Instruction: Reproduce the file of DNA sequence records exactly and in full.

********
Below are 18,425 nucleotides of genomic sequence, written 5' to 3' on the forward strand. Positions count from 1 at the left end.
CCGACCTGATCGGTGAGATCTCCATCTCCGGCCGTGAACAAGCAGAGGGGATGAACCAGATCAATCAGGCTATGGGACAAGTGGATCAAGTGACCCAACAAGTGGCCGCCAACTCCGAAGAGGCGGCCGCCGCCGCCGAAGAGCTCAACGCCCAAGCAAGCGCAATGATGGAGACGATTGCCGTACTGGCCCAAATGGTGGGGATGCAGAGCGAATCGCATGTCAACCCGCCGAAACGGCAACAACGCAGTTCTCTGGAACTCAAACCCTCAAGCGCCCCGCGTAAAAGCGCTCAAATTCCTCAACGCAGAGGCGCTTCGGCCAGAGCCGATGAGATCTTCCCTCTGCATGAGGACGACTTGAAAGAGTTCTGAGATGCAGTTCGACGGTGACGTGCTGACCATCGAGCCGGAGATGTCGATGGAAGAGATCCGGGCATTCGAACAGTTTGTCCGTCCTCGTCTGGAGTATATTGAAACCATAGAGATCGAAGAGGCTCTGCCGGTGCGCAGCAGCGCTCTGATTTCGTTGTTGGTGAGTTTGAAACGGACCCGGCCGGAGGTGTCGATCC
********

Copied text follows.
Below are 18,425 nucleotides of genomic sequence, written 5' to 3' on the forward strand. Positions count from 1 at the left end.
CCGACCTGATCGGTGAGATCTCCATCTCCGGCCGTGAACAAGCAGAGGGGATGAACCAGATCAATCAGGCTATGGGACAAGTGGATCAAGTGACCCAACAAGTGGCCGCCAACTCCGAAGAGGCGGCCGCCGCCGCCGAAGAGCTCAACGCCCAAGCAAGCGCAATGATGGAGACGATTGCCGTACTGGCCCAAATGGTGGGGATGCAGAGCGAATCGCATGTCAACCCGCCGAAACGGCAACAACGCAGTTCTCTGGAACTCAAACCCTCAAGCGCCCCGCGTAAAAGCGCTCAAATTCCTCAACGCAGAGGCGCTTCGGCCAGAGCCGATGAGATCTTCCCTCTGCATGAGGACGACTTGAAAGAGTTCTGAGATGCAGTTCGACGGTGACGTGCTGACCATCGAGCCGGAGATGTCGATGGAAGAGATCCGGGCATTCGAACAGTTTGTCCGTCCTCGTCTGGAGTATATTGAAACCATAGAGATCGAAGAGGCTCTGCCGGTGCGCAGCAGCGCTCTGATTTCGTTGTTGGTGAGTTTGAAACGGACCCGGCCGGAGGTGTCGATCC